Former PM Meles Zenawi lies in state as Ethiopia mourns

Meles Zenawi's body has now been flown back to Ethiopia

Related Stories

The body of long-time Ethiopian PM Meles Zenawi is lying in state at the national palace in Addis Ababa, where it will stay until his funeral.

Thousands of people poured onto the streets of the capital on Tuesday evening as his casket arrived from the Belgian capital Brussels.

Mr Meles, who was 57, died suddenly from an infection while being treated in hospital there, authorities said.

The leader's death has sparked fears of instability in Ethiopia.

State media say Deputy Prime Minister Hailemariam Desalegn will take over until elections in 2015.

But Mr Meles' administration has been hard on the opposition and some fear the new prime minister may not be able to deal with the underlying political tension, says the BBC's Noel Mwakugu in Addis Ababa.

Mr Meles has been praised for bringing development and economic growth to Ethiopia, but critics say they came at the cost of respect for plurality and human rights.

Meles Zenawi

Meles Zenawi (L) and British Prime Minister Tony Blair listen to South African President Thabo Mbeki address the closing press conference of the Progressive Governance Summit in Hammanskraal, north of Pretoria, 12 February 2006
  • Emerged from Tigray People's Liberation Front (TPLF), which carried out armed struggle against communist military regime in 1970s and 1980s
  • Became president in a transitional government in 1991 and then prime minister in 1995
  • Married another TPLF veteran, Azeb Mesfin, and had three children
  • Under his leadership, a closed and secretive country gradually opened to the outside world
  • But reputation tarnished in 2000s amid increasing repression in Ethiopia

Well-wishers gathered outside the terminal at Addis Ababa airport to see Mr Meles' casket, draped in the green, gold and red national flag, carried out of the plane.

Many held aloft pictures of the man who took power as president in 1991 and went on to assume the powerful position of prime minister in 1995. Others carried placards reading: "Meles, your legacy will never die."

State TV broadcast footage of the coffin passing slowly along the streets of the capital as it made its way to the prime minister's official residence at the national palace.

A state of national mourning has been declared but no date for the funeral has been set.

Mr Meles had not been seen in public for weeks before his death was announced, and there had been increasingly intense speculation about his health - though authorities insist he had been on the road to recovery when he was suddenly struck down by an infection.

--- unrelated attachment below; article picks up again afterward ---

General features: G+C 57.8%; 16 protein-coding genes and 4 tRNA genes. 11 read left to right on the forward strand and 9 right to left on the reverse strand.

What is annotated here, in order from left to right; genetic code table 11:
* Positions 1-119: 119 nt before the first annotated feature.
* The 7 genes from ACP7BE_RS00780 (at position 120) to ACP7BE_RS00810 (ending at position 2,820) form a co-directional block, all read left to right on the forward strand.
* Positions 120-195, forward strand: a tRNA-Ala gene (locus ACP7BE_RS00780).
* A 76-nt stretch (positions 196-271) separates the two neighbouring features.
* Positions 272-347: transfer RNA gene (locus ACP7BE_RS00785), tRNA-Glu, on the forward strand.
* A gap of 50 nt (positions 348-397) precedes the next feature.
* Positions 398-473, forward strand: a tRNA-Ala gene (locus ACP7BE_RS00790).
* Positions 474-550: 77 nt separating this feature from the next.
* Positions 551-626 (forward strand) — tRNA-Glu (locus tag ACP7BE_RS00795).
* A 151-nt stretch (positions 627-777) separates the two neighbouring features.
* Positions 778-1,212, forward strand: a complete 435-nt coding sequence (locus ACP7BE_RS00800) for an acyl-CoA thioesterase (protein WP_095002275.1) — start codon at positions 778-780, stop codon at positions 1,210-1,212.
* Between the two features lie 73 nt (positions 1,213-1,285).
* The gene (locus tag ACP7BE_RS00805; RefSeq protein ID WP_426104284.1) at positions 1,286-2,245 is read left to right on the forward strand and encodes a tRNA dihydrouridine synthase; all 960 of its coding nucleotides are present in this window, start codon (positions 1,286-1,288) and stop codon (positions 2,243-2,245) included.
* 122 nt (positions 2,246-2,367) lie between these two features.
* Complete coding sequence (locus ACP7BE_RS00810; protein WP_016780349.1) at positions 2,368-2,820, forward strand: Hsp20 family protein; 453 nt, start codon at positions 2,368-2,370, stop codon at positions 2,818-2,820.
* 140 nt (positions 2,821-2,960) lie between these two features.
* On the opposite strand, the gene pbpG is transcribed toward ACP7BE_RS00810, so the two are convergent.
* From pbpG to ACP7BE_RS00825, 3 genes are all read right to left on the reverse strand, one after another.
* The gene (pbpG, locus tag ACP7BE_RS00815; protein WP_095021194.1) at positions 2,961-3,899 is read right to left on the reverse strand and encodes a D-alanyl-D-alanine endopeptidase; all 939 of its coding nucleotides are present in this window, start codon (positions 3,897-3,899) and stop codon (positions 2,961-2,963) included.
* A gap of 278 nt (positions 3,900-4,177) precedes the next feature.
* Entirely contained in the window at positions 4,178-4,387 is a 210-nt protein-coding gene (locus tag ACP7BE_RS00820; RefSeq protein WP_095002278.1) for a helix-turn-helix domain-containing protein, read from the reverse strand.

There is still no confirmation of the details of his medical condition.


A poster in a government office in Addis Ababa shows a picture of the late Meles Zenawi and a caption that reads: "We are proud of you!"

It serves as a reminder that this may be the first ordered political transition that modern Ethiopia has experienced.

Beyond the flags flown at half-mast, there are no obvious signs of a nation in mourning or fears for the future.

The streets of the capital are as congested as ever. Shops and businesses are open and public transport services are running normally.

Mr Hailemariam, who was appointed deputy prime minister and foreign affairs minister in 2010, will be sworn in as prime minister after an emergency meeting of parliament, said government spokesman Bereket Simon.

Mr Bereket insisted everything was stable in the country.

World leaders have led tributes to Mr Meles for leading Ethiopia to an impressive era of economic growth but human rights groups say the new leadership now has an opportunity to usher in a fresh spirit of political tolerance lacking during Mr Meles's rule.

Analysts point out that Ethiopia plays a key role in the Horn of Africa, not only facing down its own rebels fighting for greater autonomy in the south-eastern ethnic Somali region, but supporting the fight against al-Qaeda linked al-Shabab rebels in Somalia.

Mr Meles also carved out a major role for himself in Africa and internationally, mediating in the conflict in Sudan and South Sudan and taking a leading position in the African Union, which is headquartered in Addis Ababa.

More on This Story

Related Stories

The BBC is not responsible for the content of external Internet sites

More Africa stories



  • PlanesTest of nerve

    WW1 fighter pilots who navigated using a school atlas

  • Pauline Borghese What the butler saw

    Scandalous tales from the British embassy in Paris

  • A baby holds an adult's fingerSmall Data

    The time when the average age of death was zero

  • League of LegendsBattle for glory

    On the ground at the League of Legends World Championship's final

  • Vinyl record pressing in AustraliaVinyl vibe

    Getting into the groove with Australia's last record maker

BBC © 2014 The BBC is not responsible for the content of external sites. Read more.

This page is best viewed in an up-to-date web browser with style sheets (CSS) enabled. While you will be able to view the content of this page in your current browser, you will not be able to get the full visual experience. Please consider upgrading your browser software or enabling style sheets (CSS) if you are able to do so.